Please tell us about yourself

Young leader of Tomorrow – It is this recognition from Time magazine recently that showcased to the world the innovative design formulations of architect Alok Shetty’s affordable flood-proof houses for Bangalore’s LRDE slum dwellers. Sounding modest and down to earth, 28-year-old Alok says he was nurtured into thinking that simple solutions are often the right solutions to every challenge encountered. Timemagazine said Mr. Shetty was “building hope in India” as an architect who was “finding simple solutions to complex problems.”

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How did you end up in such an offbeat, unconventional and cool career?

As a 20-year-old architecture student of RV College in Bangalore, Alok Shetty took up a challenge. He entered a competition where a multi-specialty hospital in Jaipur had to be designed. Even as it may sound precocious, Alok’s blue-print of the intensely researched first mega-project, Narayana Health Hospital, attracted the authorities to have him on board for the project. “I brought it across after one year of interactions with doctors and patients and the 4-lakh sq. ft space finally bagged an international accreditation,” says Alok.

When studying his craft at a local college, Shetty, then 19 years old, won a competition that led him to redesign a hospital in the northern city of Jaipur. Before drawing up blueprints, he spent months talking to the staff and patients, identifying their problems and incorporating solutions in his design. He discovered, for example, that post-operative patients were being wheeled through public corridors that they had to share with the recently deceased, leaving patients prone to infections. His solution: a service corridor to transport dead bodies and a separate, sterile corridor to move patients out of the operating theater. Drinking water was another problem, with Jaipur suffering from regular shortages in supply. Shetty’s answer? Equipping the building with a rainwater-harvesting system to allow the hospital to build up its own reserves during the rains. “He is a power house of futuristic ideas,” says Jatin Hukkeri, an old friend who worked with Shetty on the Jaipur hospital project.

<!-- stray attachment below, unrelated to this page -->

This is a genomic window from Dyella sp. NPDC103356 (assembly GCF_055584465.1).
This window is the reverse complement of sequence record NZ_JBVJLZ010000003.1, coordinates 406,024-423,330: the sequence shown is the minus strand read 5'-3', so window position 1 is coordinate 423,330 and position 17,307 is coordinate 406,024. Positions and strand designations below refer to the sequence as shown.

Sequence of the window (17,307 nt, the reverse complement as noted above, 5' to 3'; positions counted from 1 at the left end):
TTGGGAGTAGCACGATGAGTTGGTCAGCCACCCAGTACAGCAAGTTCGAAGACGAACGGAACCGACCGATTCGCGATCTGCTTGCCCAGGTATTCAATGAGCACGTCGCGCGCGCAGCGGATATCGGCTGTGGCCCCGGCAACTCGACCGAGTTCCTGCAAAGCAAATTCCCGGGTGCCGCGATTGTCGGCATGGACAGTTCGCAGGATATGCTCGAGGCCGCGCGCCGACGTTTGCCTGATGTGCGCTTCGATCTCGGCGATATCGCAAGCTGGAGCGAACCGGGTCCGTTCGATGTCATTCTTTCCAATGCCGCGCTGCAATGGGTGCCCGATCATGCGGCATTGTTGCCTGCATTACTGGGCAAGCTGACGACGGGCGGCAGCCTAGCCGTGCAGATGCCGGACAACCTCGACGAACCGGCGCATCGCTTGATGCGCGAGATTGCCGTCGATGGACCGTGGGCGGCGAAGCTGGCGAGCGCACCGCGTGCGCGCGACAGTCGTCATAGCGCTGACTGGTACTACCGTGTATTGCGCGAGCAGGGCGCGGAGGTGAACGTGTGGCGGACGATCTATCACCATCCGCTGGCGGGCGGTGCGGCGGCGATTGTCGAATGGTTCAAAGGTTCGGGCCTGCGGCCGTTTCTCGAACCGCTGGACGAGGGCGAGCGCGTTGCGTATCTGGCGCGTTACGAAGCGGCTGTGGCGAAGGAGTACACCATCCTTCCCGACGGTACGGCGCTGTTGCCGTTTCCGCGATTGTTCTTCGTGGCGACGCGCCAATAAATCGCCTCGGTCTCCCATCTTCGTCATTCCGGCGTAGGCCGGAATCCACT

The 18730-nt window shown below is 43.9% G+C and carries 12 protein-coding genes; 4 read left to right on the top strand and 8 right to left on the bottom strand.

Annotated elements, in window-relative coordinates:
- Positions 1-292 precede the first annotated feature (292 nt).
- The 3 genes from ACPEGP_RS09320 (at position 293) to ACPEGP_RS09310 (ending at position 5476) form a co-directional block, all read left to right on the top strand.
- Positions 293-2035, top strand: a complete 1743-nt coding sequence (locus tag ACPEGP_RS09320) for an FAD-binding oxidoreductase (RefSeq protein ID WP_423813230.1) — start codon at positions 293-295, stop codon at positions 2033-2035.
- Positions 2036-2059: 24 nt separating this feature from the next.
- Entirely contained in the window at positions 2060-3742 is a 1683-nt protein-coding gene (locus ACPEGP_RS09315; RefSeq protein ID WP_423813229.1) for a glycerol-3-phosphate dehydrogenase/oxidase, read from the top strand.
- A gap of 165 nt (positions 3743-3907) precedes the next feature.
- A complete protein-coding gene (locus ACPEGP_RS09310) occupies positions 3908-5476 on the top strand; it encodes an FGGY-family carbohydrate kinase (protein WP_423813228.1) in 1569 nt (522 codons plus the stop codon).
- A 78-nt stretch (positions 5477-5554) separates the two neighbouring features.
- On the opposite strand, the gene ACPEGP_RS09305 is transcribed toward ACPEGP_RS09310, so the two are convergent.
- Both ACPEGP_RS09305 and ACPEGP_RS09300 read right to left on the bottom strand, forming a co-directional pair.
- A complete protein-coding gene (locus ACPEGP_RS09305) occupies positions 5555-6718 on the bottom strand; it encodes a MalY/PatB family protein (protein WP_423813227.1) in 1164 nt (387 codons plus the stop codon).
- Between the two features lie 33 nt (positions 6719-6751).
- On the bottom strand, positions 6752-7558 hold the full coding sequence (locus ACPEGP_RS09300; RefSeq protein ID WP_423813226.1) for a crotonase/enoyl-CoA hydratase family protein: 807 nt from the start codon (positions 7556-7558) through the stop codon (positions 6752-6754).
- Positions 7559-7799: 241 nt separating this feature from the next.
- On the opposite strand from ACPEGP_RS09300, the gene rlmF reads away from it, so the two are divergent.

Since then, after completing his Master’s in architecture at Columbia University, he delved into starting a firm, Bhumiputra Architecture, in 2012 that took simple ideas and brought them over with innovative building solutions for designing radical social infrastructure for the needy. Why did he choose to come back? “India has a large scope for designing. Young minds have to work for this. Besides, I wanted to add my bit of value,” says Alok, the third-generation member in his family to enter the construction business.

The seeds for his latest venture — a plan to boost access to healthcare and education in remote communities — were sown while studying for his Master’s in architecture at Columbia University in New York. There, Shetty, along with two friends, designed a shipping container that opens up to become a 250-seat mobile auditorium. Back in India, Shetty has adapted the design to create mobile clinics and classrooms that he says can be attached to trains. The idea is to use the country’s vast rail network — one of the world’s third largest, with nearly 70,000 miles of track — to bring basic services to distant regions. Many rural areas, for example, are severely lacking when it comes to the availability of health services, with 70% of the country’s health infrastructure concentrated in its top 20 cities. Shetty is building prototypes now and hopes to launch the project, which he is funding through other architectural commissions, next year.

Tell us about your work for LRDE